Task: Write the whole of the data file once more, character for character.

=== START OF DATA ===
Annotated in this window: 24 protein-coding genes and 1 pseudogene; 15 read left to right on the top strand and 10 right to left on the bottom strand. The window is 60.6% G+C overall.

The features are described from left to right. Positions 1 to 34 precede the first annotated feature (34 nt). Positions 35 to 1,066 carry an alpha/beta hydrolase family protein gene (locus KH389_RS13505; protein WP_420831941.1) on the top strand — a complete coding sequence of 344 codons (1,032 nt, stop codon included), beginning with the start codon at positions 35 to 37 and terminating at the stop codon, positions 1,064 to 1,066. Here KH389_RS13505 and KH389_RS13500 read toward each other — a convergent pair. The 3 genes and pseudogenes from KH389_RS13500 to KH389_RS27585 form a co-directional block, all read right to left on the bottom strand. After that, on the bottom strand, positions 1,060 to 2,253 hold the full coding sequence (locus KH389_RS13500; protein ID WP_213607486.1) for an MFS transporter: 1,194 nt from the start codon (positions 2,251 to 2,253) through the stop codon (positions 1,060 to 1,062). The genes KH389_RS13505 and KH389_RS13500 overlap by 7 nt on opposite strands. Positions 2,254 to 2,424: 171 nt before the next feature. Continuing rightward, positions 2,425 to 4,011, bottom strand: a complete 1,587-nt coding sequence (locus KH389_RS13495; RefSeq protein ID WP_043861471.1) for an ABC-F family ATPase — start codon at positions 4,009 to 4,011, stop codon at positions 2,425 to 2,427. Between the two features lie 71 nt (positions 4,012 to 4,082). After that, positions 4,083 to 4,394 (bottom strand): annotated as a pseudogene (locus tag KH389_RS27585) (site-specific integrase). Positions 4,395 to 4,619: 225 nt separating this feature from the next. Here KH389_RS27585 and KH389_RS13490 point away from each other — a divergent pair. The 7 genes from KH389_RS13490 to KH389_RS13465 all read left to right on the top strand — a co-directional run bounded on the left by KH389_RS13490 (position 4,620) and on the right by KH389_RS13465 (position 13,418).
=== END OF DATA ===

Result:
Annotated in this window: 24 protein-coding genes and 1 pseudogene; 15 read left to right on the top strand and 10 right to left on the bottom strand. The window is 60.6% G+C overall.

The features are described from left to right. Positions 1 to 34 precede the first annotated feature (34 nt). Positions 35 to 1,066 carry an alpha/beta hydrolase family protein gene (locus KH389_RS13505; protein WP_420831941.1) on the top strand — a complete coding sequence of 344 codons (1,032 nt, stop codon included), beginning with the start codon at positions 35 to 37 and terminating at the stop codon, positions 1,064 to 1,066. Here KH389_RS13505 and KH389_RS13500 read toward each other — a convergent pair. The 3 genes and pseudogenes from KH389_RS13500 to KH389_RS27585 form a co-directional block, all read right to left on the bottom strand. After that, on the bottom strand, positions 1,060 to 2,253 hold the full coding sequence (locus KH389_RS13500; protein ID WP_213607486.1) for an MFS transporter: 1,194 nt from the start codon (positions 2,251 to 2,253) through the stop codon (positions 1,060 to 1,062). The genes KH389_RS13505 and KH389_RS13500 overlap by 7 nt on opposite strands. Positions 2,254 to 2,424: 171 nt before the next feature. Continuing rightward, positions 2,425 to 4,011, bottom strand: a complete 1,587-nt coding sequence (locus KH389_RS13495; RefSeq protein ID WP_043861471.1) for an ABC-F family ATPase — start codon at positions 4,009 to 4,011, stop codon at positions 2,425 to 2,427. Between the two features lie 71 nt (positions 4,012 to 4,082). After that, positions 4,083 to 4,394 (bottom strand): annotated as a pseudogene (locus tag KH389_RS27585) (site-specific integrase). Positions 4,395 to 4,619: 225 nt separating this feature from the next. Here KH389_RS27585 and KH389_RS13490 point away from each other — a divergent pair. The 7 genes from KH389_RS13490 to KH389_RS13465 all read left to right on the top strand — a co-directional run bounded on the left by KH389_RS13490 (position 4,620) and on the right by KH389_RS13465 (position 13,418).